Rattle was a somewhat unorthodox choice: in 1999 he was associated less with Austro-German symphonic music of the late 18th/19th centuries than with diverse and eclectic repertoire from later eras. Over his 16 years with the Berliner Philharmoniker, Rattle both asserted his authority in the orchestra’s traditional repertoire and broadened its musical horizons to run from early music to new commissions.

In 2018 The Guardian wrote of Rattle’s mission to “maintain Berlin's wonderful sound, forged in the eras of Wilhelm Furtwängler and Herbert von Karajan during the mid-20th century, but simultaneously throw open the doors to the Philharmonie and drag what is still widely regarded as the greatest symphony orchestra in the world into the 21st century.”

 The writer admired “the sheer quality and intensity of the orchestral playing … how [the] wind players are at the same time … expressively independent and yet form a … seamless, cohesive unit, and how the strings manage to combine a wealth of detail with fathomless depth of tone.” In 2015 the New Yok Times had written of “the sheer grandeur of the Berlin Philharmonic sound” and its “assertive confidence and rich, red-blooded warmth”.

Citing the “exhilarating, epoch-hopping eclecticism” of Rattle’s approach to repertoire in Berlin, the Times wrote that “What Rattle has brought … is a new spirit of adventure … the Berliners sound rejuvenated.”

Rattle’s achievement in the Romantic Austro-German repertoire was expressed in a 2018 Times review of a Berliner Philharmoniker performance of Bruckner’s Symphony No. 9 (CD41): “What will chiefly be remembered about his German years, however — and tremendously evident in this turbulent and profound account of Bruckner’s complex score — is his genius for digging beneath surfaces that say one thing and finding chasms of dark matter saying something very different.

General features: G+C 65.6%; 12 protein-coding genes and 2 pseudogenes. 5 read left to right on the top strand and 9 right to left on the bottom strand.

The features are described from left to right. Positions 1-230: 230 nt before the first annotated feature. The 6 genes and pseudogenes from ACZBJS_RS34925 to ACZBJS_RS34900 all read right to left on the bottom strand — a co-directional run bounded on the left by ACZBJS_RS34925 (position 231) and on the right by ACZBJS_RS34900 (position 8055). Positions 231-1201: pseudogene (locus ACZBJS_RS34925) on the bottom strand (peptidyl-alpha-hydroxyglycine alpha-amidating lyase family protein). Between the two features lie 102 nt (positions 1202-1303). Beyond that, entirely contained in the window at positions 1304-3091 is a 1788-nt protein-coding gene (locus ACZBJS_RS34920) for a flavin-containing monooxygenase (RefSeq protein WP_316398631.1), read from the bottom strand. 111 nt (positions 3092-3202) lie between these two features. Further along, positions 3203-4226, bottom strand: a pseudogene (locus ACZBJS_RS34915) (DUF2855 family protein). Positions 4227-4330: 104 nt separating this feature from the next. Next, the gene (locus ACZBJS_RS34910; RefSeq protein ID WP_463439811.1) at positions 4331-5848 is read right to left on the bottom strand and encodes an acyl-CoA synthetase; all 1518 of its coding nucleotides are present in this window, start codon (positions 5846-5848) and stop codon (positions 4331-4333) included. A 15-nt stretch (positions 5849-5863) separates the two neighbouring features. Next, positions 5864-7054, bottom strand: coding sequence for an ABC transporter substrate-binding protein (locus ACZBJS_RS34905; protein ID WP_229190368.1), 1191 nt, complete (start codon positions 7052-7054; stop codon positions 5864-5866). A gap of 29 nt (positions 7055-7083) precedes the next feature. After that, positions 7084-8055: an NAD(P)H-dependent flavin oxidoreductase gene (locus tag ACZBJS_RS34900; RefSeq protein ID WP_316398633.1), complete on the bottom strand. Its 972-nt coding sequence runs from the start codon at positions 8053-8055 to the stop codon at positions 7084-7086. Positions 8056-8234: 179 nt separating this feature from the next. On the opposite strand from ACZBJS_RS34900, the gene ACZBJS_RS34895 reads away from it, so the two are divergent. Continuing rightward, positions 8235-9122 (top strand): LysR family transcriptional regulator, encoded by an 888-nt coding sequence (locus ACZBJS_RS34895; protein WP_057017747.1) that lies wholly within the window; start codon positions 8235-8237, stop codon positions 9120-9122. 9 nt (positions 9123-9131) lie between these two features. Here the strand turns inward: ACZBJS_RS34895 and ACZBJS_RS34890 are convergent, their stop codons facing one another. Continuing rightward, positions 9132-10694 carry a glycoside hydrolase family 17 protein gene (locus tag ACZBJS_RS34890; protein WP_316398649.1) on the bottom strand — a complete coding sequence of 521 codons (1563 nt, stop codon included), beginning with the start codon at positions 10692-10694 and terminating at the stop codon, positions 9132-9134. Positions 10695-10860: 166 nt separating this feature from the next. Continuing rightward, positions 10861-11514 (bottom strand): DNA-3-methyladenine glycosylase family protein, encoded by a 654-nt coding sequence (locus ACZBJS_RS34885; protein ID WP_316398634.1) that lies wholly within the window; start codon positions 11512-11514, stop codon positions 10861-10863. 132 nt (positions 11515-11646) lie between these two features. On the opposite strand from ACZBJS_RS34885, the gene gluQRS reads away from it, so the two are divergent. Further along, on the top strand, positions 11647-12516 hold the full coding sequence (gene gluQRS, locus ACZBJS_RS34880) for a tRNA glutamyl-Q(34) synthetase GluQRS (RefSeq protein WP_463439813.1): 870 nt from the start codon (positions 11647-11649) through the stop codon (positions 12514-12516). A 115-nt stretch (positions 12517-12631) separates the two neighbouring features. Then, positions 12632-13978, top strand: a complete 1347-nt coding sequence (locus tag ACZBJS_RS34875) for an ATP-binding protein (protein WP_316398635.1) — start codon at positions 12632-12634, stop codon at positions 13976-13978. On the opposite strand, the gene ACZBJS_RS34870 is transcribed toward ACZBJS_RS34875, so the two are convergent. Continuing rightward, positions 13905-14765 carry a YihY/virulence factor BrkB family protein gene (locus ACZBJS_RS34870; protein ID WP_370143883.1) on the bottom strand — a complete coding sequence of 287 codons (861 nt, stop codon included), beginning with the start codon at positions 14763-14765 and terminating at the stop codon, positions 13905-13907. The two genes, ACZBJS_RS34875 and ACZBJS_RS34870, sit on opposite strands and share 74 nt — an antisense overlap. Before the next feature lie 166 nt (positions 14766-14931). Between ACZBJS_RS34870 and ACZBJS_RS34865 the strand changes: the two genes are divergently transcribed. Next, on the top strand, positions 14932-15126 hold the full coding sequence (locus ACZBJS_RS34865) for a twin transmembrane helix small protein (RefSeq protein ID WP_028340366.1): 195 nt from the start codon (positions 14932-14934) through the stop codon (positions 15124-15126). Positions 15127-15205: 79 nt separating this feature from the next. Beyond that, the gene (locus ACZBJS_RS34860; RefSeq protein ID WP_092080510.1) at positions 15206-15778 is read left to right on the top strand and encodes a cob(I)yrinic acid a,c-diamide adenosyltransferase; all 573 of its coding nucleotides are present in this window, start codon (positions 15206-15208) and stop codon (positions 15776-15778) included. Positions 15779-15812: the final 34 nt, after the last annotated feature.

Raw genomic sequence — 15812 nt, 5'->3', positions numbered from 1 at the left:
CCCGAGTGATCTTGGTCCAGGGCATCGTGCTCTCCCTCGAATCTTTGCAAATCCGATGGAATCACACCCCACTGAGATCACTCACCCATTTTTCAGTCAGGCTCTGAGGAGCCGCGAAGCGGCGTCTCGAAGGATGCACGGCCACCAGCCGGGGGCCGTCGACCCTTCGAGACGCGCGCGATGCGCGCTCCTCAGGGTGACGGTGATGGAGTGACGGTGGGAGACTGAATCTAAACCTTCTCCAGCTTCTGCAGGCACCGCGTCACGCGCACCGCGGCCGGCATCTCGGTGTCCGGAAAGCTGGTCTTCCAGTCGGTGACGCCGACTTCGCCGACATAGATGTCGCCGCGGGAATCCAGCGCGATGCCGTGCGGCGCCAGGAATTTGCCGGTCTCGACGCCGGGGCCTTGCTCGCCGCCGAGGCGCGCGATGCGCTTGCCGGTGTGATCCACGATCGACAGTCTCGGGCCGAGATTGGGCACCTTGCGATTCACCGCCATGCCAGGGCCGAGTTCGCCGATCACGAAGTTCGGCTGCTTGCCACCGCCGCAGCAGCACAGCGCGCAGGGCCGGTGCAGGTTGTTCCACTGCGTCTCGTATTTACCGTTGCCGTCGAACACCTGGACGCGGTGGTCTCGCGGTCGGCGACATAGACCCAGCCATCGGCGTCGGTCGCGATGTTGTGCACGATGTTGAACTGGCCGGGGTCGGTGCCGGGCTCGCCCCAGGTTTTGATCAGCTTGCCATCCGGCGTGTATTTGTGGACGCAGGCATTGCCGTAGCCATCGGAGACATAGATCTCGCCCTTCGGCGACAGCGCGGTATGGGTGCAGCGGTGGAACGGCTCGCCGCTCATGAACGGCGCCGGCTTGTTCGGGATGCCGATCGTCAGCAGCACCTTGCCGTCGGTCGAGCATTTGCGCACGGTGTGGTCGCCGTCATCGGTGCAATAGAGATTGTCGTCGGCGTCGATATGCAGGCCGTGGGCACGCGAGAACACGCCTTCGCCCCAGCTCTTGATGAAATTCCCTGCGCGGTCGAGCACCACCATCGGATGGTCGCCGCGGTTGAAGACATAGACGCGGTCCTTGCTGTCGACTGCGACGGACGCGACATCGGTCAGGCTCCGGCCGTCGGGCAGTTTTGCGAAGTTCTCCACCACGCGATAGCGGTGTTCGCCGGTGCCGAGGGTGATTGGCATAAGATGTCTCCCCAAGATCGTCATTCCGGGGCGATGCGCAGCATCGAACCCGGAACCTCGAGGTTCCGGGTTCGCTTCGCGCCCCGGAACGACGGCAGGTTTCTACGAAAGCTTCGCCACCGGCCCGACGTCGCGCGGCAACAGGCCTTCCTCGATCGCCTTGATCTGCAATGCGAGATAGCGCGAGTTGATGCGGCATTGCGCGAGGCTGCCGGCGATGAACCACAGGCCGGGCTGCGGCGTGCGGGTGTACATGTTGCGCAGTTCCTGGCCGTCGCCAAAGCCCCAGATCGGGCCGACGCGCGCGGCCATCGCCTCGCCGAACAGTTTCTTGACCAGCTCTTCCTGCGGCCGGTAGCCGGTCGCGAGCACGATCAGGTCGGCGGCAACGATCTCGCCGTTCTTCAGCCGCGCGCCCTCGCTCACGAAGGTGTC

It’s possible to play this epic as the zenith of 19th-century symphonic aspiration, but in Rattle’s hands it sounded experimental and unresolved, as though Bruckner, even in his last moments, was determined to say prophetic and challenging things to those who came after him.”

At the end of his time as Chief Conductor, Rattle said: “I think we moved this big, big ship forward … Music is for everybody, and we’ve all believed this, and this was really one of my most important goals while I was here … To spread it everywhere.”

Sir Simon Rattle: The Berlin Years – overview

The 45 CDs in the box provide a representative picture of Rattle’s years with the Berlin Philharmonic. The repertoire ranges from the 18th century (Haydn – a composer long favoured by Rattle) to the 21st century (even the score for the 2006 film Das Parfum). It embraces symphonic music (including spectacular works from the late-Romantic/Modern eras), choral music and opera, all from a diversity of national and cultural traditions. The ‘traditional’ Austro-German repertoire is given its due.